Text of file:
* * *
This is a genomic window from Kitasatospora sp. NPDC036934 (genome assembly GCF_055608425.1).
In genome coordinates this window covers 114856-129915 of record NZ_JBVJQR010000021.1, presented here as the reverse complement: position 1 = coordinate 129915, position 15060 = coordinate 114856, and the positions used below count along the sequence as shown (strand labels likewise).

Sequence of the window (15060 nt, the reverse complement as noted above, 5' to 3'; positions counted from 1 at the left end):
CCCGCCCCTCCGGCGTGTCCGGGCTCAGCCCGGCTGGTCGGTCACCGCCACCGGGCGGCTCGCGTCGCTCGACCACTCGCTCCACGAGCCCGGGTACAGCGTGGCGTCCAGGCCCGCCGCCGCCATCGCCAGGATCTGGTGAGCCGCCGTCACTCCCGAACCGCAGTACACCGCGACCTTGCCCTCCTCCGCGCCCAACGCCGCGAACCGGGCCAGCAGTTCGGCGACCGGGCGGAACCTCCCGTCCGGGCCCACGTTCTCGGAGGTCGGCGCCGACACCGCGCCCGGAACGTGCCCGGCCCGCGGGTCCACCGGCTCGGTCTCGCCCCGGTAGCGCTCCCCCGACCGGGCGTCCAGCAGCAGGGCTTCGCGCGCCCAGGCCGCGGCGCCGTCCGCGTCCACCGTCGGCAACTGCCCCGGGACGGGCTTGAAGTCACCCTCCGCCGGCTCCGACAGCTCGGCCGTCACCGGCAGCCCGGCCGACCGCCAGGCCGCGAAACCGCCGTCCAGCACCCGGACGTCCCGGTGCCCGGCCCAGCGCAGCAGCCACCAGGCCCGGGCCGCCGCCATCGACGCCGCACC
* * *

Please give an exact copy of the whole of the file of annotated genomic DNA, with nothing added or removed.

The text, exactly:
This is a genomic window from Kitasatospora sp. NPDC036934 (genome assembly GCF_055608425.1).
In genome coordinates this window covers 114856-129915 of record NZ_JBVJQR010000021.1, presented here as the reverse complement: position 1 = coordinate 129915, position 15060 = coordinate 114856, and the positions used below count along the sequence as shown (strand labels likewise).

Sequence of the window (15060 nt, the reverse complement as noted above, 5' to 3'; positions counted from 1 at the left end):
CCCGCCCCTCCGGCGTGTCCGGGCTCAGCCCGGCTGGTCGGTCACCGCCACCGGGCGGCTCGCGTCGCTCGACCACTCGCTCCACGAGCCCGGGTACAGCGTGGCGTCCAGGCCCGCCGCCGCCATCGCCAGGATCTGGTGAGCCGCCGTCACTCCCGAACCGCAGTACACCGCGACCTTGCCCTCCTCCGCGCCCAACGCCGCGAACCGGGCCAGCAGTTCGGCGACCGGGCGGAACCTCCCGTCCGGGCCCACGTTCTCGGAGGTCGGCGCCGACACCGCGCCCGGAACGTGCCCGGCCCGCGGGTCCACCGGCTCGGTCTCGCCCCGGTAGCGCTCCCCCGACCGGGCGTCCAGCAGCAGGGCTTCGCGCGCCCAGGCCGCGGCGCCGTCCGCGTCCACCGTCGGCAACTGCCCCGGGACGGGCTTGAAGTCACCCTCCGCCGGCTCCGACAGCTCGGCCGTCACCGGCAGCCCGGCCGACCGCCAGGCCGCGAAACCGCCGTCCAGCACCCGGACGTCCCGGTGCCCGGCCCAGCGCAGCAGCCACCAGGCCCGGGCCGCCGCCATCGACGCCGCACC